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What Every Employer Really Wants

While different employers have vastly different needs in functional areas, there are many employer qualities which virtually every employer wants, regardless of the job the employee will perform. One employer needs an engineer with special training in strength of materials. Another needs a psychology major with a solid background in social work. A third is looking for a financial analyst who's a whiz with statistics. But all three are looking for candidates who will become highly motivated, responsible employees.

They want people who have drive, energy, confidence, integrity, pride and dedication. People who know how to listen, who understand the importance of turning a profit, who can follow instructions meticulously, and who know how to save time and money. Above all they choose candidates for their enthusiasm and their strength of character. If you truly shine in both of these areas, most employers will be willing to forgive many weaknesses in background, education or experience. Enthusiasm: An eagerness for the challenge at hand. A positive view of the world.

The perception of problems as opportunities for gain and improvement. The belief that the work will be exciting and rewarding, and that the organization will certainly achieve its goals. Strength of character: Stability. Dependability. Commitment to do what's right. Avoidance of what's trivial and petty.

Willingness to get the job done, whatever effort is required. Concern for maintaining reputation. High standards. Leadership stature.

This isn't a sermon. It's simply a description of what impresses most employers. It's also important to note that employers are conservative. Whatever their politics and personal values, employers are rather predictably conservative when it comes to their businesses. In their heart of hearts, they really want rock-solid, squeaky clean people joining their staffs.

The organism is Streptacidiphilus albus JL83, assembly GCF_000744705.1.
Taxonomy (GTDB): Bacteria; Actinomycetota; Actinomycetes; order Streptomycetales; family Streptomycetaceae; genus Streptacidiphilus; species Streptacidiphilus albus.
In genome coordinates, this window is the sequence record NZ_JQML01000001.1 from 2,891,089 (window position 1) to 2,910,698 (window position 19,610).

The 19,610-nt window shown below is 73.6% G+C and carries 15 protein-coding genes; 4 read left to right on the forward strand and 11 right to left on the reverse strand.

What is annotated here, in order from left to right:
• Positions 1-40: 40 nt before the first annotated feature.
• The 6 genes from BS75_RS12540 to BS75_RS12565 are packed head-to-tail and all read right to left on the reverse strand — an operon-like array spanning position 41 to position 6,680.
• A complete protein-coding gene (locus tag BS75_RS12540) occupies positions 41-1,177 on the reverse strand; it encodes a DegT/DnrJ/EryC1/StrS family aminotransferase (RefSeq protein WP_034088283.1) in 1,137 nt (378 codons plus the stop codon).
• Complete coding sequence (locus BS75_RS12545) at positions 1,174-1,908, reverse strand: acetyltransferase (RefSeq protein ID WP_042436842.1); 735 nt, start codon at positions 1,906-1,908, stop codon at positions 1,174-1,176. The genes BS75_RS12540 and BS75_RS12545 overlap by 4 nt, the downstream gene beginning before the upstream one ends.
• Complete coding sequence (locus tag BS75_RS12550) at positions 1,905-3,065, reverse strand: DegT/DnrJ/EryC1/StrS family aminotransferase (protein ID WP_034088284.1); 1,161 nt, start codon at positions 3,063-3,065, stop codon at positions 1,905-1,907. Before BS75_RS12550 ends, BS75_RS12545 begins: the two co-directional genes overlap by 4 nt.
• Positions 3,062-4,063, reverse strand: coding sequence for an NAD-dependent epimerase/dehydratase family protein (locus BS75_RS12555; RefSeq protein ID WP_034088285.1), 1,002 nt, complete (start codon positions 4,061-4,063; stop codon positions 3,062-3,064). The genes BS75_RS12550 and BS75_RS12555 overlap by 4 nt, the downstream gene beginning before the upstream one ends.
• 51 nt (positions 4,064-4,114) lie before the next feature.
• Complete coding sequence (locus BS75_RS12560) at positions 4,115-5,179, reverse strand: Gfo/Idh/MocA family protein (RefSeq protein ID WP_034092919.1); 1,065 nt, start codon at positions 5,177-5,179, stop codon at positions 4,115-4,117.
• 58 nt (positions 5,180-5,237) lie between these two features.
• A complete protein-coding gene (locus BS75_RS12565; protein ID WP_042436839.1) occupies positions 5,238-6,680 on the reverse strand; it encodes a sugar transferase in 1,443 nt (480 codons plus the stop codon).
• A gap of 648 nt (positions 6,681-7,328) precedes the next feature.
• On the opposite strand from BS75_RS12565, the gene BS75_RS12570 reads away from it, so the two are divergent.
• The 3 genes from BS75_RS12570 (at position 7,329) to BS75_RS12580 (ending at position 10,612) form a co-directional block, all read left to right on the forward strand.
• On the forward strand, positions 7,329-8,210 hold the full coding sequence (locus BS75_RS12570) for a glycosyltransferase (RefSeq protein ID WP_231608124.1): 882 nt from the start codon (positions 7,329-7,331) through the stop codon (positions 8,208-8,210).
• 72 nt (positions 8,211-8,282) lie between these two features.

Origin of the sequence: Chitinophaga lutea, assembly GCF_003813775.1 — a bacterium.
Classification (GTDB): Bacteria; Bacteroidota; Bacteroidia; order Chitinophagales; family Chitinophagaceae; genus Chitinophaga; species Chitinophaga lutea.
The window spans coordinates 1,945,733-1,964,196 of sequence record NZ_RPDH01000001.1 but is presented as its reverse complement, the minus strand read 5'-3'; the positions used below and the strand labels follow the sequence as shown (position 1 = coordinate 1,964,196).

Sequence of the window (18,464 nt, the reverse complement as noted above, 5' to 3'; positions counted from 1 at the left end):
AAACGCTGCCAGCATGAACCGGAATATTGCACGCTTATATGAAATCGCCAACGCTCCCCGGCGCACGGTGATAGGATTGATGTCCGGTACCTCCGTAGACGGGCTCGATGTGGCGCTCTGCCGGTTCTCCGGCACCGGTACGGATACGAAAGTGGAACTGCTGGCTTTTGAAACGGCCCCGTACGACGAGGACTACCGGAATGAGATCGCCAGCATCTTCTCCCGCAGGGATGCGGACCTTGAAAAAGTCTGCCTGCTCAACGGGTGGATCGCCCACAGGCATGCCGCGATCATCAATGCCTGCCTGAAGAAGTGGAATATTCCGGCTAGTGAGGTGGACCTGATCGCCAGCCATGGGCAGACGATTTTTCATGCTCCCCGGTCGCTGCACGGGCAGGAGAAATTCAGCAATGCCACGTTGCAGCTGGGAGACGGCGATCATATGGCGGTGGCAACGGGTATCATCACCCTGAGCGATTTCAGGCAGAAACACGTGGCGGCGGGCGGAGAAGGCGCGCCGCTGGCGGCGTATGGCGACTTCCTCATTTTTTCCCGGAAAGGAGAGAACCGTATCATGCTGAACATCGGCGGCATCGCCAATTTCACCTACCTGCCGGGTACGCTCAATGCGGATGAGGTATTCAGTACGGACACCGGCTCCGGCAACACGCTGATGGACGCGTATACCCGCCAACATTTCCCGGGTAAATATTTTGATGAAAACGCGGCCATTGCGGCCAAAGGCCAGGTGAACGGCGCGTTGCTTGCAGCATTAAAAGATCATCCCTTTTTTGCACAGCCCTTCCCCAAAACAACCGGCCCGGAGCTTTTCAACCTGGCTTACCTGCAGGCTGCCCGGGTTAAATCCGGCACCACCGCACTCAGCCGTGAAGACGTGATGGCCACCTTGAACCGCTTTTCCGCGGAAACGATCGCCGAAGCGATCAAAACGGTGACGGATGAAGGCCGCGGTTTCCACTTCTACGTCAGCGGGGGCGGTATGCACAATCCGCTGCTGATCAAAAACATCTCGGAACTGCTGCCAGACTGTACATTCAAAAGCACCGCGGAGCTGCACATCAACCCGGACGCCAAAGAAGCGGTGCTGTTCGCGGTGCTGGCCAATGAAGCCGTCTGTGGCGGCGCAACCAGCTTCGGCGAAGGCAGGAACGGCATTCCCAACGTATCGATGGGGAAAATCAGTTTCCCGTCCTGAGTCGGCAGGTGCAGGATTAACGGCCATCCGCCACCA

That doesn't mean there are no openings for off-the-wall personalities, free spirits or outspoken reformers. There are. But they're not the easiest jobs to find, because there aren't that many bosses willing to gamble their businesses on employees others might find offensive -- or odd. When the chips are down, most employers can be counted upon to play it safe. If you want to be a contender for the biggest portion of the best available jobs, don't stray too far from the conservative path. Think "enthusiasm" and "strength of character" as you talk to a prospective employer, and you'll never be very far off the mark.

You want him or her to look at you and think, "That's a person I can trust to get the job done." No, that doesn't mean be a stiff. It just means be solid.

Bruce J. Bloom is a respected writer on job-hunting and career opportunities. He is a contributor to the hard-hitting career strategy website "Fast Track For Women," http://www.winyourcareer.com. His career manual "Fast Track To The Best Job" was published by Blazer Books.

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